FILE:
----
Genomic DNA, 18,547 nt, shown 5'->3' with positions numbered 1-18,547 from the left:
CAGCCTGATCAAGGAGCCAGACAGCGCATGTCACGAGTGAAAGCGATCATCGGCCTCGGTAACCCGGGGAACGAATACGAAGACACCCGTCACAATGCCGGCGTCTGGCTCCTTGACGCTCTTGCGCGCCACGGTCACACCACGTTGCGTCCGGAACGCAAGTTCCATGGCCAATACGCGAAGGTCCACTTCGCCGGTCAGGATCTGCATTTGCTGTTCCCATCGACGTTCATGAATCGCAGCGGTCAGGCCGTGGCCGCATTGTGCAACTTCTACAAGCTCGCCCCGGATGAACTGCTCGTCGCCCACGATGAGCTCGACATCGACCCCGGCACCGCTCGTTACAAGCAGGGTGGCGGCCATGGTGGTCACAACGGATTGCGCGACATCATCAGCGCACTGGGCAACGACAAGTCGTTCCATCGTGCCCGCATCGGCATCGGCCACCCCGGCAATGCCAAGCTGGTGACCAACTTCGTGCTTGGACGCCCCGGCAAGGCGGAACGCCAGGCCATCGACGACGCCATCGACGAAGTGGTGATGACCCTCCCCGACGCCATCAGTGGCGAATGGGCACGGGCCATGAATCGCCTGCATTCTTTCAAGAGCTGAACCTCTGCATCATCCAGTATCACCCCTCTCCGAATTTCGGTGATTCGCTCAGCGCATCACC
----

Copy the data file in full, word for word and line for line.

Genomic DNA, 18,547 nt, shown 5'->3' with positions numbered 1-18,547 from the left:
CAGCCTGATCAAGGAGCCAGACAGCGCATGTCACGAGTGAAAGCGATCATCGGCCTCGGTAACCCGGGGAACGAATACGAAGACACCCGTCACAATGCCGGCGTCTGGCTCCTTGACGCTCTTGCGCGCCACGGTCACACCACGTTGCGTCCGGAACGCAAGTTCCATGGCCAATACGCGAAGGTCCACTTCGCCGGTCAGGATCTGCATTTGCTGTTCCCATCGACGTTCATGAATCGCAGCGGTCAGGCCGTGGCCGCATTGTGCAACTTCTACAAGCTCGCCCCGGATGAACTGCTCGTCGCCCACGATGAGCTCGACATCGACCCCGGCACCGCTCGTTACAAGCAGGGTGGCGGCCATGGTGGTCACAACGGATTGCGCGACATCATCAGCGCACTGGGCAACGACAAGTCGTTCCATCGTGCCCGCATCGGCATCGGCCACCCCGGCAATGCCAAGCTGGTGACCAACTTCGTGCTTGGACGCCCCGGCAAGGCGGAACGCCAGGCCATCGACGACGCCATCGACGAAGTGGTGATGACCCTCCCCGACGCCATCAGTGGCGAATGGGCACGGGCCATGAATCGCCTGCATTCTTTCAAGAGCTGAACCTCTGCATCATCCAGTATCACCCCTCTCCGAATTTCGGTGATTCGCTCAGCGCATCACC